The nineties ushered in a new aesthetic showcasing the uniqueness and individuality of models. Audrey Marnay burst onto the fashion scene; a modern Audrey Hepburn, gamine, slight and lending a je ne sais quoi to everything she did. Noted among other models for her sense of humor, Audrey was a favorite of photographer Steven Meisel and designers of the time.
Nowadays Audrey can be found lending her voice to charitable organizations including Les Enfants de Bam and spending time with her own family.
You started your career as a model. Is the rumor true you got into modeling so that you could earn money to buy a bicycle?
Indeed it is true. I wanted to get a moped. I lived in the countryside with my parents and I needed to have a mode of transportation that could get me to the big city to go to the cinema and see friends. Instead, I moved to New York and bought myself a car at 18; my first child, a Mercedes Benz 280SL Pagoda from the 70’s.
What were the most memorable moments about your career?
There have been a lot. My favorite designer, as a teen, was Jean Paul Gaultier and I got to walk as the bride in his couture show. I was so emotional that I was crying while walking. Going to the White House for Annie Lebowitz’s book launch Women and meeting Bill and Hillary Clinton and walking in the Michael Kors runway show in Los Angeles on Steven Spielberg tennis court.
What did you discover about yourself through modeling?
I discovered a passion for clothes and luxurious fabrics. I knew I already loved clothes but it became amplified. I started modeling when I was 15 so modeling shaped my life. It gave me ideas about jobs that don’t get talked about in school as options for your future.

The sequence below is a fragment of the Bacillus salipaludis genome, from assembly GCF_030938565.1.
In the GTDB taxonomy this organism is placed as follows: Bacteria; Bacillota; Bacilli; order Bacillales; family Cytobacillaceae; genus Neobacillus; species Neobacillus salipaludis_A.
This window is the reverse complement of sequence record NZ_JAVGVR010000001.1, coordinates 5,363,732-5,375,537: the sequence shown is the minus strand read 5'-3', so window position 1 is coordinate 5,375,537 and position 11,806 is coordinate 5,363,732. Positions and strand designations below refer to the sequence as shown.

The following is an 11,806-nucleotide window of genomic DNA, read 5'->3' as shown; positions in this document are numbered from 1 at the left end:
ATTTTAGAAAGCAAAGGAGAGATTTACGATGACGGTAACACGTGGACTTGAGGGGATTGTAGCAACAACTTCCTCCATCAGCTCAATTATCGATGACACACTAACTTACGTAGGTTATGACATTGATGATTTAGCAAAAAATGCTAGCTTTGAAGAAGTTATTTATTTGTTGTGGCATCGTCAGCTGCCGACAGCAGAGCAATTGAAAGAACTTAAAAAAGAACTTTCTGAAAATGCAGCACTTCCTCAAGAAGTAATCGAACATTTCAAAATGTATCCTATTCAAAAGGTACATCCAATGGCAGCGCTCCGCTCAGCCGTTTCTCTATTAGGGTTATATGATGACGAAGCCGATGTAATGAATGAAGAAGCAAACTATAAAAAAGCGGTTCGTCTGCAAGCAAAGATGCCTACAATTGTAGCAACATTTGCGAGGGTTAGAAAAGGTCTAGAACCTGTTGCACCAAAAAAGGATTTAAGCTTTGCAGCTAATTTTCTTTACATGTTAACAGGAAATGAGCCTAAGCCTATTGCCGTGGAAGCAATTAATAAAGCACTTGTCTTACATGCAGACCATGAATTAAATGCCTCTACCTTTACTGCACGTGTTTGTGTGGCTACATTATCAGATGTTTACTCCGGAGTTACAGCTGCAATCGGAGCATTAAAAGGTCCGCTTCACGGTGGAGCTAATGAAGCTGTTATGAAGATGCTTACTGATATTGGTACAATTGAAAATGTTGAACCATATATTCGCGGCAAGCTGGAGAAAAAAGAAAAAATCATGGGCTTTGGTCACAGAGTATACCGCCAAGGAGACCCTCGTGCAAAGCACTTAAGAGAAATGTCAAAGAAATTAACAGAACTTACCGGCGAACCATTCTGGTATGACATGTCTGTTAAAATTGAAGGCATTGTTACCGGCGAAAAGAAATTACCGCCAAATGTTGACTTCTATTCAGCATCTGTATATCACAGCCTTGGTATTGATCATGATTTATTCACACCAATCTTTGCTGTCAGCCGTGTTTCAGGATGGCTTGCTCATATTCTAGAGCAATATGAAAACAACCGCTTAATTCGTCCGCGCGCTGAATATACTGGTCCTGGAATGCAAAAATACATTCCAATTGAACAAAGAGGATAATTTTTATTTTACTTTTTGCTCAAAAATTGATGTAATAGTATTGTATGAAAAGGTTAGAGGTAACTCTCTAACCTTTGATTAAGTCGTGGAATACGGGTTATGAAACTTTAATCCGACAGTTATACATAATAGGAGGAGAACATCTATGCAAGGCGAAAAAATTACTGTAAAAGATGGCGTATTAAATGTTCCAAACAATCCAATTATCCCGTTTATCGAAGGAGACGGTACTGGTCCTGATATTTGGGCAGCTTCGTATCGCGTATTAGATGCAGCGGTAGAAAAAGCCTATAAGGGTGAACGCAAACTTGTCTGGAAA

In addition to modeling you’ve acted and worked as a stylist. What do you find the most rewarding and why?
I love to try new things but always with a common thread among them. I designed for Claudie Pierlot for a year in 2010. It was fantastic. I chose fabrics and sketched, although I draw like a kid they had professionals to help me. Acting felt like a continuation of modeling in the sense I always played roles in magazines stories, so I was a silent actress. Today I am having fun with my YouTube Channel where I can express what I want and give to the people who watch. It’s rewarding; I am doing it alone, building my little world and being in charge of it.
Tell us about how you became involved with Les Enfants de Bam.
I discovered them in 2010, through my kid’s school. I always wanted to help but was never able to choose from all the many causes. I went to Burkina Faso to be sure we were helping and it was the most magical moment of my life. When we went to visit they felt so happy just knowing someone was thinking about them it made their day.
What does your role as a sponsor involve?
I try to find ways to raise money. I created a cocktail for the Bristol Hotel in Paris. I worked with Bonpoint, Chevignon, designed a bracelet for Etername and created one bag a year with Sous Les Paves and sold them at Colette and Montaigne Market. I’m fortunate they have been so kind and generous enough to help us.
How can people get involved with Les Enfants de Bam?
There is one simple thing you can do; sponsor a child. Our family sponsors one student each and we receive letters from them through the year.
What would people be surprised to learn about yourself?
It’s hard to say. I cook, I drive fast cars, I have three children and I love photography.